Driving stability and excellent high speed sport performance provide the driver with extraordinary contact and manoeuvrability. Streamlined transverse grooves and strengthened shoulder blocks ensure outstanding grip & precision while steering and are designed to reduce deformation of the tread blocks during sharp turns,enhancing wet handling and to minimize the chances of hydroplaning. (Aquaplaning).

Derek McMartin confirmed: "Our research and development teams work around the clock to ensure that we continue to provide our customers with the very latest in technological innovation." The launch of the VS01 promises to be one of Maxxis' most significant launches in years.

If you are looking to buy Maxxis tyres take a look on the Hometyre website as we can supply and fit these tyres at very competative prices.

 

British drivers could face on-the-spot fines in Mainland Europe if using the wrong tyres.

While we in the UK have been experiencing a mild winter so far, many European countries have had severe wintery weather. This means that UK drivers who venture onto the roads using normal summer tyres will not get enough grip for safe driving on braking in snowy or icy conditions. Some countries will allow you to drive on Summer tyres as long as their is 4mm of tread, but should you cause an accident or become stuck then you are liable and your insurance company may not pay out.

In Germany some drivers are liable for on-the-spot fines if their vehicle becomes stuck in slippery conditions due to having the wrong tyres fitted. hometyre_vital_for_winter_months Most Germans will have winter tyres fitted from November right through to April.

The Department of Transport says UK drivers are free to drive abroad, but their vehicle must meet the general technical requirements for each country you visit (Or pass through). Drivers are urged to select winter tyres if they are venturing into Europe. They should also make sure that there is sufficient tread depth remaining, as well as making sure that they carry a spare wheel (Which must also be in a good condition).

Winter tyres work better on wet roads, in slush, snow, frost and ice, they are designed to give better grip in temperatures of below 7 degrees Centigrade, enabling the driver to stop in shorter distances and to help keep control of your vehicle. Unlike normal summer tyres where the rubber compound hardens in these lower temperatures losing flexibility and therefor has less grip.

Hometyre have a mumber of winter tyre packages available, from just the tyres to complete sets of tyres and wheels. Give us a call to see what option is best for you.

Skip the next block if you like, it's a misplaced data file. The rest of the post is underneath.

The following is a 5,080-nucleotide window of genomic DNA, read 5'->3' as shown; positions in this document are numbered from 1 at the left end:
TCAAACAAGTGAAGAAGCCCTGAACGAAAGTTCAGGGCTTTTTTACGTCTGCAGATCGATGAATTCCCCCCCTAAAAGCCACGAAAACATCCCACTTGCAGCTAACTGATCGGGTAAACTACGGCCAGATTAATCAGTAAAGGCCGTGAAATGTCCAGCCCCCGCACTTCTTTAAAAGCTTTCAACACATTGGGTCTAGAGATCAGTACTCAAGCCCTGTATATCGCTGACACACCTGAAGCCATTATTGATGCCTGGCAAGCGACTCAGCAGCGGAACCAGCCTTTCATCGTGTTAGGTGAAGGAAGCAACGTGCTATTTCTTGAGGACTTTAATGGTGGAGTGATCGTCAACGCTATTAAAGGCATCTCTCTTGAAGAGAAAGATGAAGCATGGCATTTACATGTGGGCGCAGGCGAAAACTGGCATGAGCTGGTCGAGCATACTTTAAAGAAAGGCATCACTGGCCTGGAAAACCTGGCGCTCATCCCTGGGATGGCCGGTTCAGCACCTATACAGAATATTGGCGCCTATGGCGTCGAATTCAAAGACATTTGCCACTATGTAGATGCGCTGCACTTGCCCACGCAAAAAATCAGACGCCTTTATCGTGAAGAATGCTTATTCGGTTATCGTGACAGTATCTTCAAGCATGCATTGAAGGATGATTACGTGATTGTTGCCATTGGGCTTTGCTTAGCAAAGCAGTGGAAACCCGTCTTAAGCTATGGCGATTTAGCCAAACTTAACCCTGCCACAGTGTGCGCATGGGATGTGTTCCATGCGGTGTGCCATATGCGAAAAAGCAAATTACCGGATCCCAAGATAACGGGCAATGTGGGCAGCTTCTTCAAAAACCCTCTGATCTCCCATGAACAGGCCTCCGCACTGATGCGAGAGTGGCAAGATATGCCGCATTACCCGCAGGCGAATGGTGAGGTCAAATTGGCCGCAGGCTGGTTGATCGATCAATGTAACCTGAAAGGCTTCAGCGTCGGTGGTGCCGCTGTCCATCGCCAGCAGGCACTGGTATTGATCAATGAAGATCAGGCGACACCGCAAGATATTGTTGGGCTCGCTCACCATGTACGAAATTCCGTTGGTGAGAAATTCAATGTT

Should you be considering driving to Europe this winter then you can check each countries requirements here.

 

Aquaplaning now that winter is here.

The grooves around the circumference of a tyre, are mainly designed to disperse water, this is one of the reasons that Tyre dealers often recommend changing your tyres when they are down to 3mm of tread depth. A new tyre comes with around 8 ~ 12 mm of tread, depending on the type of tyre, the deep grooves easily allow water to escape when you drive through puddles, allowing the tread blocks to remain in contact with the road and give you grip. Once the tread wears down to around 3mm, even though you are still legal, there is not enough space to allow the water to escape, the tyre then loses contact with the road as it 'floats' on a cushion of water, and you lose grip, causing you to aquaplane. This is especially seen on modern vehicles, where they have wide wheels, as the area in contact with the road is spread over a greater area, and the tyre can 'float' more easily.

The legal limit in the UK is 1.6mm of tread depth over 3/4's of the tyre and all around the circumference, but at this shallow tread depth, in the winter months, you really are putting your and other road users lives in danger.

Correct pressures in a tyre can also have an effect, as with the wrong pressures even less of the tyre is in contact with the road.

No_tread

This tyre has almost no grooves left, there is no where for water to escape, so it builds up as a cushion at the front of the tyre, and will eventually cause the vehicle to aquaplane. The customer called me out to change his tyres, as he said that he felt that he lost control every time he went out in the wet.